Two wire service reports indicate that North Korea has made major changes in its normally fanatical approach to its sovereignty and security. Reuters informs its readers that the hermit nation has suddenly developed a sense of urgency about restarting the six-nation talks that Kim Jong-Il previously joined with great reluctance:
North Korea wants urgently to restart six-party talks on its nuclear programs but is still demanding of its certain conditions be met, a top U.N. official told South Korea’s Yonhap news agency on Thursday.
North Korea still agreed with the format of the talks, it quoted Jean Ping, president of the U.N. General Assembly, as saying. Officials told him during a visit that Pyongyang was committed to denuclearizing the Korean peninsula, it said.
“North Korea not only agreed to the format of the talks but also believes that the talks should restart urgently,” Ping was quoted as saying.
North Korea has hardly been a fan of the multilateral negotiations in the past. Their haste to return to the table sounds like someone else may be making the decisions now, an impression that only gains currency with this report from the French news agency AFP. Not only have Kim’s pictures been removed from public places in Pyongyang, they’ve also been pulled from the lapels of traveling Northerners:
South Korea’s Unification Ministry confirmed that lapel badges of Kim are no longer being worn by North Koreans travelling from the Stalinist state to China on official business.
In the past, they wore either a badge portraying Kim or a similar badge portraying his father, the Stalinist state’s founder Kim Il-Sung who died in 1994.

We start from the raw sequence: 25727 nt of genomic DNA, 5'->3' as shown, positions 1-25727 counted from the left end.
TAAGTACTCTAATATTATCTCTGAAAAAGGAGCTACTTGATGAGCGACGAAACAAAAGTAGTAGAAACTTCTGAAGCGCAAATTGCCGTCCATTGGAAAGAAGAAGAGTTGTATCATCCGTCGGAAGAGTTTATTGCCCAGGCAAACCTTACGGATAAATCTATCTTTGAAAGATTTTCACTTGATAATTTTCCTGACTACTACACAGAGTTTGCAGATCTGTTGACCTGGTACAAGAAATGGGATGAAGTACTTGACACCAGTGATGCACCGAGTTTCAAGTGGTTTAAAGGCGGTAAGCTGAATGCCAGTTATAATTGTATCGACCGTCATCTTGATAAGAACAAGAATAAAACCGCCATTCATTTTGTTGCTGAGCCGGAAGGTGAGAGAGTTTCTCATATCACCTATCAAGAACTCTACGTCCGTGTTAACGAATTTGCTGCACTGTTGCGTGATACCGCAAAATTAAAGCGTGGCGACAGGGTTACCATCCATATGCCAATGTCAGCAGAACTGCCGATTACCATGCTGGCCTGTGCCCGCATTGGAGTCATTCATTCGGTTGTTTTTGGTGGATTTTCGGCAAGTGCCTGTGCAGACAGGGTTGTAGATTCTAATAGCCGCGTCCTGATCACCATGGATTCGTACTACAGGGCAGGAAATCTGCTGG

“North Koreans travelling to and from China who formerly wore the badge of either Kim Il-Sung or Kim Jong-Il on their chests, have stopped wearing the Kim Jong-Il badge,” Unification Ministry spokeswoman Yang Jong-Hwa told AFP, citing an internal report from the ministry’s information analysis bureau.
The official party line has Kim issuing orders to put an end to the personality cult he transferred from his father to himself after assuming power. Up to now, the only indication of regime change has been the removal of Kim’s pictures, and the official explanation at least sounded plausible. Now that their foreign policy has apparently evolved, the rumors of Kim’s demise start taking on a bit more credibility. The Reuters article discusses the latest of them:
Rumors circulated in currency and stock markets in Seoul and Tokyo early on Thursday that Kim had been shot dead.
“There have been various rumors about North Korea and some do have an impact on the market, but this time there’s no reaction,” said a foreign exchange dealer at a bank in Seoul.
Something has changed up there. Maybe Kim just decided to get humble after Bush’s re-election, but with the nation starving to death and their neighbors aligning themselves with the US on their nuclear ambitions, one or more of the palace guard may have decided that their Nero needed to go.